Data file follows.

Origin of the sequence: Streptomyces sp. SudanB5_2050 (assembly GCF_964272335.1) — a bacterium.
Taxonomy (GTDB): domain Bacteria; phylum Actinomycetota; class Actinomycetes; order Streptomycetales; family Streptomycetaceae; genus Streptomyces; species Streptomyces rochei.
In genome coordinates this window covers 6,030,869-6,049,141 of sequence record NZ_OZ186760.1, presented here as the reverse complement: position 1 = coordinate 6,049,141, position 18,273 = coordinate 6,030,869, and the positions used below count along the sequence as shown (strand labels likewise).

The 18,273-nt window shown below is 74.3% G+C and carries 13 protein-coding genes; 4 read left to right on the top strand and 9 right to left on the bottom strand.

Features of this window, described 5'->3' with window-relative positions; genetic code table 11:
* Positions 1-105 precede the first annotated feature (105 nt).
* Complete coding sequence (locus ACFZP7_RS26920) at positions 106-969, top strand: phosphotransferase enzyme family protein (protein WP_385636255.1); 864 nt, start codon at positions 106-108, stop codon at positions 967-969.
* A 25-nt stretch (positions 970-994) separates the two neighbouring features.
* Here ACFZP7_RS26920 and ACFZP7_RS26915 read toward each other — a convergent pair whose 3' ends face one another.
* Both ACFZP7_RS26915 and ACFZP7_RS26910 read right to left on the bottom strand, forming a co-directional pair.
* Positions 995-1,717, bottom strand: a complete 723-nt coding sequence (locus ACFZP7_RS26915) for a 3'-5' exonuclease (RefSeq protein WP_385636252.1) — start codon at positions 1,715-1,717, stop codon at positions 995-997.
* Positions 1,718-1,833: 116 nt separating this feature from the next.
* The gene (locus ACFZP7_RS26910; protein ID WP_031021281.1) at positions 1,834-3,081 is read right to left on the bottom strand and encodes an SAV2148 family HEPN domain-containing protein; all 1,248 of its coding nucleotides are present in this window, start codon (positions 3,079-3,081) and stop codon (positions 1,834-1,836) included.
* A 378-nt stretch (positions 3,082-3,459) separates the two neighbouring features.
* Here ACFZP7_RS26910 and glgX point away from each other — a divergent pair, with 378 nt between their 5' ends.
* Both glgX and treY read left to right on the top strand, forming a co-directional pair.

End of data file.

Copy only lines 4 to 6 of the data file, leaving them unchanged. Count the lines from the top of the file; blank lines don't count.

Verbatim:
The 18,273-nt window shown below is 74.3% G+C and carries 13 protein-coding genes; 4 read left to right on the top strand and 9 right to left on the bottom strand.

Features of this window, described 5'->3' with window-relative positions; genetic code table 11:
* Positions 1-105 precede the first annotated feature (105 nt).